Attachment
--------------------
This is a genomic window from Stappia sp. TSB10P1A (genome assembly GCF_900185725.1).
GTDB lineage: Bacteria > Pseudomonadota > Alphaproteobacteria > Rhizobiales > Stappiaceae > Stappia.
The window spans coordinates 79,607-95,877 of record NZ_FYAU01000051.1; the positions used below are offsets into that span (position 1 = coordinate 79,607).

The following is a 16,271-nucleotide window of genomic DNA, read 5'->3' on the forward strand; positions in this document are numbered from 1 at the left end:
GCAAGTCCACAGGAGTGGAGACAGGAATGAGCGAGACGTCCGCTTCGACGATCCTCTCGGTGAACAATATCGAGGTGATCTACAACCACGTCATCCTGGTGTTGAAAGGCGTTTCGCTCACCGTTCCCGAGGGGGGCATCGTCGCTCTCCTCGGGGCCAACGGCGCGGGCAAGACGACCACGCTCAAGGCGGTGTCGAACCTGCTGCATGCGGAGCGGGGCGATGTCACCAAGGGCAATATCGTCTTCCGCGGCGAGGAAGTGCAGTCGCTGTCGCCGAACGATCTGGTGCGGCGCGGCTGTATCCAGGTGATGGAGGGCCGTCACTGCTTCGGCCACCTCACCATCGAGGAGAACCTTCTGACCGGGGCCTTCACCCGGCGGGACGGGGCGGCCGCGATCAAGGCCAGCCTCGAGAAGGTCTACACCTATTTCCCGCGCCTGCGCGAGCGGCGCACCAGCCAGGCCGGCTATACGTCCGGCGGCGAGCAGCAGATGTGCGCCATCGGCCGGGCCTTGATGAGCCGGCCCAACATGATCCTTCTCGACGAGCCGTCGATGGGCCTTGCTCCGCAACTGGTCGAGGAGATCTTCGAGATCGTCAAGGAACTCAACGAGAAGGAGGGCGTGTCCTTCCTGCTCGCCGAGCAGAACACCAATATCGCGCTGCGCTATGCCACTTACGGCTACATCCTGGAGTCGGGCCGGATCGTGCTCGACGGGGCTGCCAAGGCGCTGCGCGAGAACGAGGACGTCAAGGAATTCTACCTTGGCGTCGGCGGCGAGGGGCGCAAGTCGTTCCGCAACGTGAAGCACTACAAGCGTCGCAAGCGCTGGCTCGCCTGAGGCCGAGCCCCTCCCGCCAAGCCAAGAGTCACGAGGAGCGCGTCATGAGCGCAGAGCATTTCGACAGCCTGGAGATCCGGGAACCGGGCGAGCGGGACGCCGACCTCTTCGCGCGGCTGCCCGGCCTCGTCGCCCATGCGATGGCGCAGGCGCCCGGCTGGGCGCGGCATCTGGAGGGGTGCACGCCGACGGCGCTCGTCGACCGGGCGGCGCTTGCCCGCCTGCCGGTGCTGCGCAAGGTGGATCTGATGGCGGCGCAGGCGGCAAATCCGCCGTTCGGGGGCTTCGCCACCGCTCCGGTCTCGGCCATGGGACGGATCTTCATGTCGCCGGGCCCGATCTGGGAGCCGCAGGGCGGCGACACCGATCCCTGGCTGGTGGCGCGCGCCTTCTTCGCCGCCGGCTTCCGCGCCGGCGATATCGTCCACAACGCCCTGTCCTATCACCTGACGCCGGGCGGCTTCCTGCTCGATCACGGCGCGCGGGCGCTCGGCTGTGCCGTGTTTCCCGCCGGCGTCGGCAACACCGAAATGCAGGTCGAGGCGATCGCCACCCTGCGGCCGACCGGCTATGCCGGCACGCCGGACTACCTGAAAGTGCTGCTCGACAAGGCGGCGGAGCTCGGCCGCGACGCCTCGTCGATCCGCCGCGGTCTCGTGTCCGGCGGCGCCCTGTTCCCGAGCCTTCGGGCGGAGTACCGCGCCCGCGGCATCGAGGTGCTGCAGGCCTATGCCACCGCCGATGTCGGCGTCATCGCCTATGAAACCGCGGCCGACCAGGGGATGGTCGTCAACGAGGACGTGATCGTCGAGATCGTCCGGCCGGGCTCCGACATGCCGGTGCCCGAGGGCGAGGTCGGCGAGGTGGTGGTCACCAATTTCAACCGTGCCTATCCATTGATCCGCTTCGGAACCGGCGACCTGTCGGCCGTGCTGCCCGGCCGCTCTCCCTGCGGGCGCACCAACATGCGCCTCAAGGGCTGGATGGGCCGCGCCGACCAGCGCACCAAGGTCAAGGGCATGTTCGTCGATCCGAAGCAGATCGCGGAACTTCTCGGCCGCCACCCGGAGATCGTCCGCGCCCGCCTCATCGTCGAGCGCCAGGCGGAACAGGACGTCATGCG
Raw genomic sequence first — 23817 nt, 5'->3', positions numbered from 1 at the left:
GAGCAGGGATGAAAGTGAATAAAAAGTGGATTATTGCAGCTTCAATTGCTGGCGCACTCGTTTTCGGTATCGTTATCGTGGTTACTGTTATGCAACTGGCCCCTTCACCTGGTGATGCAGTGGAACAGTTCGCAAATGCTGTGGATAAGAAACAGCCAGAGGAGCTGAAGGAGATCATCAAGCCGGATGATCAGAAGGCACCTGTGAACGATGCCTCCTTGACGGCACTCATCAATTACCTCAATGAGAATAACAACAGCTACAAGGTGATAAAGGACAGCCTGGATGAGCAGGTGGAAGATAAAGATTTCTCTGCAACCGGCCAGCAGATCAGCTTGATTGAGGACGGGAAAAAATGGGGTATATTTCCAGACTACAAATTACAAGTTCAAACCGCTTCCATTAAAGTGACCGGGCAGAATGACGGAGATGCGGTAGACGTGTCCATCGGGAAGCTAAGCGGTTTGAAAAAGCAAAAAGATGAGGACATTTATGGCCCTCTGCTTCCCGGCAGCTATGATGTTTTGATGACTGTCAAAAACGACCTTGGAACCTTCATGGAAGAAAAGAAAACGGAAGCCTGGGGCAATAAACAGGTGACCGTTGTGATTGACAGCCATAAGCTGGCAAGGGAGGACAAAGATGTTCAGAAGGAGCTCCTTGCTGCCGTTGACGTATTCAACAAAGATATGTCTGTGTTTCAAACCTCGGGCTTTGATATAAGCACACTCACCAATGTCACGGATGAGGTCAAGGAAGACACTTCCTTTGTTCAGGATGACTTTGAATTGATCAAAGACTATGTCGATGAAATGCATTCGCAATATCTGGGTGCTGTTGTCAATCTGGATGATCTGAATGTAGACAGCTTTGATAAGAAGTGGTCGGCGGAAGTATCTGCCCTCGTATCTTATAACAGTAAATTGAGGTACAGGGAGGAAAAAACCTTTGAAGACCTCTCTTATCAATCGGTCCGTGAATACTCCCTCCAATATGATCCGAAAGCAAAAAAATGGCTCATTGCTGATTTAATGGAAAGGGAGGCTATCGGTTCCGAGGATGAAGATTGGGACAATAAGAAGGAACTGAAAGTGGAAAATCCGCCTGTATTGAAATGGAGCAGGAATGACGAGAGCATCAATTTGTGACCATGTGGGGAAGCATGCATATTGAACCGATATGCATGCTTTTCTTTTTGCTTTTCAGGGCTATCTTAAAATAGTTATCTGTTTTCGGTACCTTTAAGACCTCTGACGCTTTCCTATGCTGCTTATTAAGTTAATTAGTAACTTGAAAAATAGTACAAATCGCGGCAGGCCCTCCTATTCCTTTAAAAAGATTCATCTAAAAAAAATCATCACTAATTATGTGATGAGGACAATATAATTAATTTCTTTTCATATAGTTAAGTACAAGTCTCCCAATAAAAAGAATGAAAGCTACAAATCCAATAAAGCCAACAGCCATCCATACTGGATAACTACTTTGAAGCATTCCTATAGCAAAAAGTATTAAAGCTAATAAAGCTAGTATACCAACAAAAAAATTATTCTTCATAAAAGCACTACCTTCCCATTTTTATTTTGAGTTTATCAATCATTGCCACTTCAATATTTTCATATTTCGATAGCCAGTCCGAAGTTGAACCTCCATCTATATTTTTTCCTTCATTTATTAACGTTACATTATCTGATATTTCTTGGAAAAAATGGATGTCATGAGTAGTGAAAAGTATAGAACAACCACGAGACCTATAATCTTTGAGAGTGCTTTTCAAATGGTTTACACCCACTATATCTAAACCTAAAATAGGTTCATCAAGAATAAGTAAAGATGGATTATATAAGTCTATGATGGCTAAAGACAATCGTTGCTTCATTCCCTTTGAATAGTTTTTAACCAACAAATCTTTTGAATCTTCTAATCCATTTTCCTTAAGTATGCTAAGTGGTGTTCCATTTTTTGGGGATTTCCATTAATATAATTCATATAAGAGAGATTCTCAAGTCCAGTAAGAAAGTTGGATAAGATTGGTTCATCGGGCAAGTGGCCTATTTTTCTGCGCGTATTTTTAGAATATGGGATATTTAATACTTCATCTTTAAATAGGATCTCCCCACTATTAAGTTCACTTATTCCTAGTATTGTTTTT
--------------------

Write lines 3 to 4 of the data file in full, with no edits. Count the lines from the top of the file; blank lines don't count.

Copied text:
The window spans coordinates 79,607-95,877 of record NZ_FYAU01000051.1; the positions used below are offsets into that span (position 1 = coordinate 79,607).

The following is a 16,271-nucleotide window of genomic DNA, read 5'->3' on the forward strand; positions in this document are numbered from 1 at the left end: